by Lisa Polisar
They know. They just do.
Okay, so pretend I’m an animal behaviorist. I’m on location at San Francisco’s Ocean Beach observing a pod of…surfers. I’m captivated by something—a strange behavior largely uncharacteristic of this group—surfers who don’t ride waves. Watch them sometime but watch an expert, a really experienced surfer, and you’ll see that when it comes to the tricky art of wave selection, they know something you don’t.
And whatever it is, it’s what separates these surf shamans from beginners. Less experienced surfers tend to boldly attempt every wave. But others are willing to wait it out, sometimes hours, for the perfect set up. This means hanging out till the multitude of variables all stack up in their favor—size, height, angle, tide, timing, position and, most important, placement.
Picture this: the middle part of San Francisco’s Ocean Beach, six surfers in the water, and there’s one on an 8’ yellow board who really stands out—he’s waiting. The other surfers in the group go for every wave and make most of them, yet don’t stay up for more than a few seconds. But Yellow Board’s still waiting, and watching. Yellow Board is patient, making a hundred decisions per second. Finally, YB gets into position and it’s a honker. “It was bigger, so it broke further out,” he says. Yellow Board is East Bay resident Lee, 41, who’s been surfing since he was 8. “I saw it coming from a distance and had to paddle to put myself in the perfect spot. I paddled into the peak of the wave and took a few strokes, a couple of kicks, dropped into the pit and realized it was well worth waiting for. This gem of a left had really good shape to it, and slipped through on a day when all the other waves were closeouts.”
So what’s the big secret, and how do you learn it so you don’t waste time getting tired and cold on waves that won’t take you where you wanna go? Lee says it’s often not just one predominant feature, but a combination. “This one (at OB) had all the right elements—good solid ground swell, wasn’t too walled, had a nice tapering shoulder, and the tide was just right. So I knew it was going to break right over the shallow sandbar.”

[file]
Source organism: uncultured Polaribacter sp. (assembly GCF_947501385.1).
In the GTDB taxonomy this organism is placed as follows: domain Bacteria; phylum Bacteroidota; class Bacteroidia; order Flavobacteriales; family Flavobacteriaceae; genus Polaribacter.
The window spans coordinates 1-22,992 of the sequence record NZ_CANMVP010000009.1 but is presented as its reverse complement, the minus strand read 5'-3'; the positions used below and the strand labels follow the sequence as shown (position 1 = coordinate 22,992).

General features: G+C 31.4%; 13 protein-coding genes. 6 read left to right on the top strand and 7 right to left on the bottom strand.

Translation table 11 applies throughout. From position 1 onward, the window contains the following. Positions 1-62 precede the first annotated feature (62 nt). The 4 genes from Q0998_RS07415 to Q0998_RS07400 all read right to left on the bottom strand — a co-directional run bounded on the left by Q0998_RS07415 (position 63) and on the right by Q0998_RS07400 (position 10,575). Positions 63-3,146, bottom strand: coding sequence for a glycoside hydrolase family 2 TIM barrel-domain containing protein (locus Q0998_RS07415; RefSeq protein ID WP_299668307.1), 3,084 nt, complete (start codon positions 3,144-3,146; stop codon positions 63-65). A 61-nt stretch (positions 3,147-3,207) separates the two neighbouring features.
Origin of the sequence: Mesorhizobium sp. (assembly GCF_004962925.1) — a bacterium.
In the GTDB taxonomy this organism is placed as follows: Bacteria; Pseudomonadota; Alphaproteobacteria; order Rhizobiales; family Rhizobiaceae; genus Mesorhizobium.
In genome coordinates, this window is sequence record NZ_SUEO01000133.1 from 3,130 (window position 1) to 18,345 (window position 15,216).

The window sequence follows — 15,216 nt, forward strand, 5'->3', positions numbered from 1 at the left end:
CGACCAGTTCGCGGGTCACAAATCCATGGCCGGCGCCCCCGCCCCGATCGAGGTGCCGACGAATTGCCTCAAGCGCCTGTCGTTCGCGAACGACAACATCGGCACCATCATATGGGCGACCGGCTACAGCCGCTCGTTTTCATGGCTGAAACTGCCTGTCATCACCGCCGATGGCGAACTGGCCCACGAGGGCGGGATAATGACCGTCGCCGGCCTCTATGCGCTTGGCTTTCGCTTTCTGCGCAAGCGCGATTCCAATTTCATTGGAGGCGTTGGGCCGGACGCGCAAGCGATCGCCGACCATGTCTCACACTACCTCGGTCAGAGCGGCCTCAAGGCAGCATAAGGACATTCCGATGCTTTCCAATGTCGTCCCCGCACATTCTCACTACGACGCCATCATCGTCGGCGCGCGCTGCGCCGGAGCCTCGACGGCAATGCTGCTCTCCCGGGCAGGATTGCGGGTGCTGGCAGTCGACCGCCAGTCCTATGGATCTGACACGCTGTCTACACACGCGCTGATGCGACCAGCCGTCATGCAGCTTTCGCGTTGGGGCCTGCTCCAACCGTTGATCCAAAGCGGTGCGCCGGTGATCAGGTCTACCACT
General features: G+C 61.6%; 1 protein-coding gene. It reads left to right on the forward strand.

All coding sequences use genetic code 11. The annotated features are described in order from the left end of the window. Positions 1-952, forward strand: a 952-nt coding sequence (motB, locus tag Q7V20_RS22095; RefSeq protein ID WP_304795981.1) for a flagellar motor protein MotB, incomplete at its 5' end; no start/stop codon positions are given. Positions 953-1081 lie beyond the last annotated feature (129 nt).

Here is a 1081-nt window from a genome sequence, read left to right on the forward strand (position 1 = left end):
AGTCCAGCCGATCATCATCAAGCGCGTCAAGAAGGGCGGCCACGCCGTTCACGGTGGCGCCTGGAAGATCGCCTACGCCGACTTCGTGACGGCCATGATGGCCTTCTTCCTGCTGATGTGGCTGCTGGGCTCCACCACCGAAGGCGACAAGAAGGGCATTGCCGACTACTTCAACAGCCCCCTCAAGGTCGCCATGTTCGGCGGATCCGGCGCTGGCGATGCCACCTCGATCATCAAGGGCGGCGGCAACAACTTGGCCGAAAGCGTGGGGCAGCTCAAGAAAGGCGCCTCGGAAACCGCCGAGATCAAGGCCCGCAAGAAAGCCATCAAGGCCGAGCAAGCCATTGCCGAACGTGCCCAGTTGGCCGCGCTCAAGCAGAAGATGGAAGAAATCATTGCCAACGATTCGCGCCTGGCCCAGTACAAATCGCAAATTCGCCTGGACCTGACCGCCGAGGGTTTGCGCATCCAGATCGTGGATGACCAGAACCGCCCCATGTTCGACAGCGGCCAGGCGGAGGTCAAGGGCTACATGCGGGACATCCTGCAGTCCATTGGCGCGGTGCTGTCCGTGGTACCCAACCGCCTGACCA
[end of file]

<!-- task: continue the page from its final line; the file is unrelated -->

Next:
Ryan, 38, agrees that a lot of factors work into the science of wave selection. He says pre-surf research can help. “A swell can bring a lot of different variables. And being a surfer my whole life has enabled me to pretty much become a weatherman.” And it’s much easier to pre-screen waves and beach breaks than ever before with technology like LOLA. But even so, Ocean Beach can be radically unpredictable. “At OB, you need to really consider all the water that's moving around out there. Surfers that think they can just paddle out there like any old spot have another thing coming. I see people out there struggling and it's scary to watch sometimes.”
Miguel, 36, is a native of Peru and has been surfing for twenty-four years. The San Francisco resident learned the secrets of wave selection from Magoo de la Rosa. “From him I learned to be patient and to take your time.” When I asked him about wave selection at specific beach breaks, OB was the first spot he talked about. “I like it because of the power of the wave. It’s very strong, it’s mean, and the energy of that wave is different than any other spot—you have to surf it to understand.” And as OB is a beach break, there’s not a certain spot where it breaks. “You have to be constantly waiting and reading where it’s coming from,” says Miguel. “The riptides move you around all the time, so there’s constant paddling, constant moving. But it’s also more exciting that way.”
Even surf legend Gerry Lopez had something to say on wave selection. And these words are significant, coming from perhaps the most famed tube rider of the entire surfing world. How does Gerry use the science of wave selection to get himself in exactly the right spot for his legendary tube rides? “I always try to catch the biggest rather than the first wave of the set. I don't like to kick out of a wave and find a bigger one behind that breaks on my head.”
So, what’s the secret? There is no secret. The science of wave selection is just that—a science, involved with a complexity of ever-changing factors and variables. Just to recap the feedback I got from surfers who’ve been at it all their lives:
Have fun out there!
Read more of Lisa Polisar’s writing at www.lisapolisar.com.